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The more innovative the research, the more difficult it tends to be to secure external funding. Often, there is a gap between an idea and the scientific discovery — this is where philanthropy comes in. Philanthropy is the spark that transforms an idea in a researcher’s mind into the next big medical breakthrough. It fuels transformational research that impacts patients across the globe. The studies Cleveland Clinic conducts to prevent and treat disease require significant financial investments and progress depends upon generous donors. This funding is essential to advance discoveries that will benefit patient care. Please make a gift today because every gift, no matter the amount, helps to advance Cleveland Clinic’s mission.
Watch a video about the clinical trial. Read the story of a patient who is participating in the clinical trial.
“Ask the Experts” Features Florida Cardiovascular Specialists
Cleveland Clinic Florida's recent “Ask the Experts” luncheon event featured medical updates from cardiovascular specialists from the medical center’s Heart, Vascular & Thoracic Institute.
Sponsored by the Nancy Jones Beard Foundation, the goal of the annual event is to provide health education to the Palm Beach County community.
Presenters included José L. Navia, MD, and Jerry D. Estep, MD. Dr. Navia is the Director of Florida Regional Heart & Vascular Institute, the Director of Heart & Vascular Center in Weston and Chairman of Cardiothoracic Surgery. Dr. Estep is the Chairman of Cardiology Staff, Section of Heart Failure and Mechanical Circulatory Support & Transplantation.
Rodolfo Blandon, MD, President of Cleveland Clinic Florida Weston Hospital, welcomed guests and recognized the Chair of Cleveland Clinic Weston Hospital’s Board, Sean Lang, for his support in Palm Beach and across the region. He also thanked Nancy and Gene Beard for their extraordinary generosity over the years in support of Cleveland Clinic’s health services in Palm Beach and on the Weston campus.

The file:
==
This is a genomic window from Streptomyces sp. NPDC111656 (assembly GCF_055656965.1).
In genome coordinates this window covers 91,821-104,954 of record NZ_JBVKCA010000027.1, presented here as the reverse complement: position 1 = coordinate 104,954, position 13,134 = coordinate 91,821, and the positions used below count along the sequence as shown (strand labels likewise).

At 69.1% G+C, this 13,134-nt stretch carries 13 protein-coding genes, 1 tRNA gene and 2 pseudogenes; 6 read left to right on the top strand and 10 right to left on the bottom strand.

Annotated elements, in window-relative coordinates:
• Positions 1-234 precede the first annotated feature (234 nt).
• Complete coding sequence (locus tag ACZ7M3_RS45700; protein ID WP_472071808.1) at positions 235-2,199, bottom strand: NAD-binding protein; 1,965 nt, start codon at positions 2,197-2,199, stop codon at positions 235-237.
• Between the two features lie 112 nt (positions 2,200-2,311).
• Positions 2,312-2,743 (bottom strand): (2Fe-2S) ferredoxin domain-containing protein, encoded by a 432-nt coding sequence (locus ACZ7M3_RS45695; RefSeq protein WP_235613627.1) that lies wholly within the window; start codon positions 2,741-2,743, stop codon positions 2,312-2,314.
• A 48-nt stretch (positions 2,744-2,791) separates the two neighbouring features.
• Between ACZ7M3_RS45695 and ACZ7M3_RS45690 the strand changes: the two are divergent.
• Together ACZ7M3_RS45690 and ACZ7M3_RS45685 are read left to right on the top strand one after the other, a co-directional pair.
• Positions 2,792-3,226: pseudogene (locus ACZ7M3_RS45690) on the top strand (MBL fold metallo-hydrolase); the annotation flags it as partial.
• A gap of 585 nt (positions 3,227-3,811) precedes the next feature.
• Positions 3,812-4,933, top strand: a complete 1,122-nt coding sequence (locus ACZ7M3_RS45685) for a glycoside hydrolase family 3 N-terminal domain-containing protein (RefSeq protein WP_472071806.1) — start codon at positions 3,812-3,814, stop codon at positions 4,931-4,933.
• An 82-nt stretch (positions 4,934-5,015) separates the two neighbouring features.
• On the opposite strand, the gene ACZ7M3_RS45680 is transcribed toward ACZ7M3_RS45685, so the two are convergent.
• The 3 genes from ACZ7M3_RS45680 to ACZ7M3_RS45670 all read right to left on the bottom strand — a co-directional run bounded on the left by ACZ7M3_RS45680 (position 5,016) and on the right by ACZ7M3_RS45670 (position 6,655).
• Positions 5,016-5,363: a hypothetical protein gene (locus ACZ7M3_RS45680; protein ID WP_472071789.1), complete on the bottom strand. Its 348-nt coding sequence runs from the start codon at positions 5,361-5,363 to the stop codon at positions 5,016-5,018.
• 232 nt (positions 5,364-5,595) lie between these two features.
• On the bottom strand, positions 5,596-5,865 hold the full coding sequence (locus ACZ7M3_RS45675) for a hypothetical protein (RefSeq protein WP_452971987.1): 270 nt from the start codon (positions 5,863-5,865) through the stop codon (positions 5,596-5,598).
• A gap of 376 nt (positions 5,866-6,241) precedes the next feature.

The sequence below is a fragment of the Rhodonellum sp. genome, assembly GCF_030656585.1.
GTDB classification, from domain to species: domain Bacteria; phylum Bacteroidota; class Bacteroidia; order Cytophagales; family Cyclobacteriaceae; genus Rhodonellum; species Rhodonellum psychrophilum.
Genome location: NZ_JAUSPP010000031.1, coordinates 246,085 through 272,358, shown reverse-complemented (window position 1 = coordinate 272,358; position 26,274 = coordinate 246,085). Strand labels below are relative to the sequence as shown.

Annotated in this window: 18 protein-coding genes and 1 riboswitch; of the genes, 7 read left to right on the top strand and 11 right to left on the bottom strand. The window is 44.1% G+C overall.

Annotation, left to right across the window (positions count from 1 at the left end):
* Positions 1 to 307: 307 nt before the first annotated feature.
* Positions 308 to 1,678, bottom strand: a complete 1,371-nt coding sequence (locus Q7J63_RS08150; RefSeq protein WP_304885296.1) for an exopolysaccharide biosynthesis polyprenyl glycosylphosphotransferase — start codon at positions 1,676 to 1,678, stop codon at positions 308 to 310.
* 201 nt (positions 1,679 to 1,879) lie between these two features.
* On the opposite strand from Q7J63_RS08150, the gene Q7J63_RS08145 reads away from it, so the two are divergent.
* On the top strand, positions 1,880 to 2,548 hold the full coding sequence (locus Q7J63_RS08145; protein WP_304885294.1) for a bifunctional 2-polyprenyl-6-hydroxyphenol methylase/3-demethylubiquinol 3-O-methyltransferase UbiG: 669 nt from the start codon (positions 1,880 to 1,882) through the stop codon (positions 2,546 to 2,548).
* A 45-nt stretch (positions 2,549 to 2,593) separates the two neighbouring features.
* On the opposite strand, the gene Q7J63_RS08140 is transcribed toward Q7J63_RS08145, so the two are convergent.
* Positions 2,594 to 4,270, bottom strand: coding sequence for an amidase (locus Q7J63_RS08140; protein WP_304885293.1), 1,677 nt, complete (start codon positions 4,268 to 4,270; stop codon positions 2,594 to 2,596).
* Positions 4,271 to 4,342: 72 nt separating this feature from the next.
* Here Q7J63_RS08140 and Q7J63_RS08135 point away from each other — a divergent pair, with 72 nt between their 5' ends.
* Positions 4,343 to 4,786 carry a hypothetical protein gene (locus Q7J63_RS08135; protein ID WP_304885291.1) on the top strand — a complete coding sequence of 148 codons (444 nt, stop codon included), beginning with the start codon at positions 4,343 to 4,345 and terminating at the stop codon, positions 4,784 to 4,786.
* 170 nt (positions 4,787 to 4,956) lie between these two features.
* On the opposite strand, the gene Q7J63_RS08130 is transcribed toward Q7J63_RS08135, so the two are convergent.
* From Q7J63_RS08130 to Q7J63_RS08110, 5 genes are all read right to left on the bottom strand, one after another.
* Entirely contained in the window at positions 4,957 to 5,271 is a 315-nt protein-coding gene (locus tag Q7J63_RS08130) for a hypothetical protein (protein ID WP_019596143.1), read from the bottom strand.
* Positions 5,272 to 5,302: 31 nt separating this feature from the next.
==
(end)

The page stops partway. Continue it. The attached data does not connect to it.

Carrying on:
Joseph Iannotti, MD, PhD, Cleveland Clinic Florida Chief of Staff and Chief Academic and Innovation Officer, shared a comprehensive overview of Cleveland Clinic and the continued growth of Cleveland Clinic Weston, which will open 30 new ICU and MCU rooms as part of an ongoing expansion project.
“We have always focused on exceptional patient care and to do that, have added 355 physicians to our system since 2019,”says Dr. Iannotti. “We are working hard to expand our workforce at all locations to increase access and meet the demands of those we serve. Thank you for your commitment to helping Cleveland Clinic Florida and our mission of patient care, innovative healthcare, and promoting the well-being of our shared communities.”
“Ask the Experts” also served as a kickoff event for the Cleveland Clinic Florida Ball, taking place on February 25, 2023, at The Breakers Palm Beach. Chairing the annual black-tie benefit are longtime Cleveland Clinic supporters Kathryn and Leo Vecellio, Annie and Michael Falk, and Simone and Kerry Vickar. The Honorary Chairs are Nancy and Bill Rollnick, and Milly and Patrick Park. The 2023 Sydell L. Miller Award, established in 2011 to honor those who have committed themselves to supporting Cleveland Clinic Florida’s mission of bringing world-class care to its patients, will be presented to the Lang family.
For more information about the Cleveland Clinic Florida Ball, please contact the Philanthropy Department at 954.659.6720 or visit our website.